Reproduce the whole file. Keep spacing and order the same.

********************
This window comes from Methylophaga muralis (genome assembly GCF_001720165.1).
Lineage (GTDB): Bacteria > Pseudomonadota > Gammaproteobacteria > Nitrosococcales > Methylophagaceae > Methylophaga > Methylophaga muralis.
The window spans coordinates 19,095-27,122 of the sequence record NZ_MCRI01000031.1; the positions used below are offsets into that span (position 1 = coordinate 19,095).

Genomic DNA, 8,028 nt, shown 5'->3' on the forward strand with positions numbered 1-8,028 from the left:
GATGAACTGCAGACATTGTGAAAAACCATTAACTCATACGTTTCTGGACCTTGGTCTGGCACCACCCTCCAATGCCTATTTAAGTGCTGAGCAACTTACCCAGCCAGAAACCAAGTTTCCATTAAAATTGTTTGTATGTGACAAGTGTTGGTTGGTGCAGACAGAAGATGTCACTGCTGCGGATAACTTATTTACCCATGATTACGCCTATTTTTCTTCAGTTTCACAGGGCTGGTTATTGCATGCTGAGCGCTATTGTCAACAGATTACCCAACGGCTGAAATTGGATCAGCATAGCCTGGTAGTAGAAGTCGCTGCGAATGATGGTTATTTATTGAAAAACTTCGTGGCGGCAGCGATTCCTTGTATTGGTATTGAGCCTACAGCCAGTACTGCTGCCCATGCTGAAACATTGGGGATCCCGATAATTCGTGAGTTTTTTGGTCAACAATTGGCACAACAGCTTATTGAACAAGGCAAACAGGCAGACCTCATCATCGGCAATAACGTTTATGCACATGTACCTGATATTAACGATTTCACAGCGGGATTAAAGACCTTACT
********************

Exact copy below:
This window comes from Methylophaga muralis (genome assembly GCF_001720165.1).
Lineage (GTDB): Bacteria > Pseudomonadota > Gammaproteobacteria > Nitrosococcales > Methylophagaceae > Methylophaga > Methylophaga muralis.
The window spans coordinates 19,095-27,122 of the sequence record NZ_MCRI01000031.1; the positions used below are offsets into that span (position 1 = coordinate 19,095).

Genomic DNA, 8,028 nt, shown 5'->3' on the forward strand with positions numbered 1-8,028 from the left:
GATGAACTGCAGACATTGTGAAAAACCATTAACTCATACGTTTCTGGACCTTGGTCTGGCACCACCCTCCAATGCCTATTTAAGTGCTGAGCAACTTACCCAGCCAGAAACCAAGTTTCCATTAAAATTGTTTGTATGTGACAAGTGTTGGTTGGTGCAGACAGAAGATGTCACTGCTGCGGATAACTTATTTACCCATGATTACGCCTATTTTTCTTCAGTTTCACAGGGCTGGTTATTGCATGCTGAGCGCTATTGTCAACAGATTACCCAACGGCTGAAATTGGATCAGCATAGCCTGGTAGTAGAAGTCGCTGCGAATGATGGTTATTTATTGAAAAACTTCGTGGCGGCAGCGATTCCTTGTATTGGTATTGAGCCTACAGCCAGTACTGCTGCCCATGCTGAAACATTGGGGATCCCGATAATTCGTGAGTTTTTTGGTCAACAATTGGCACAACAGCTTATTGAACAAGGCAAACAGGCAGACCTCATCATCGGCAATAACGTTTATGCACATGTACCTGATATTAACGATTTCACAGCGGGATTAAAGACCTTACT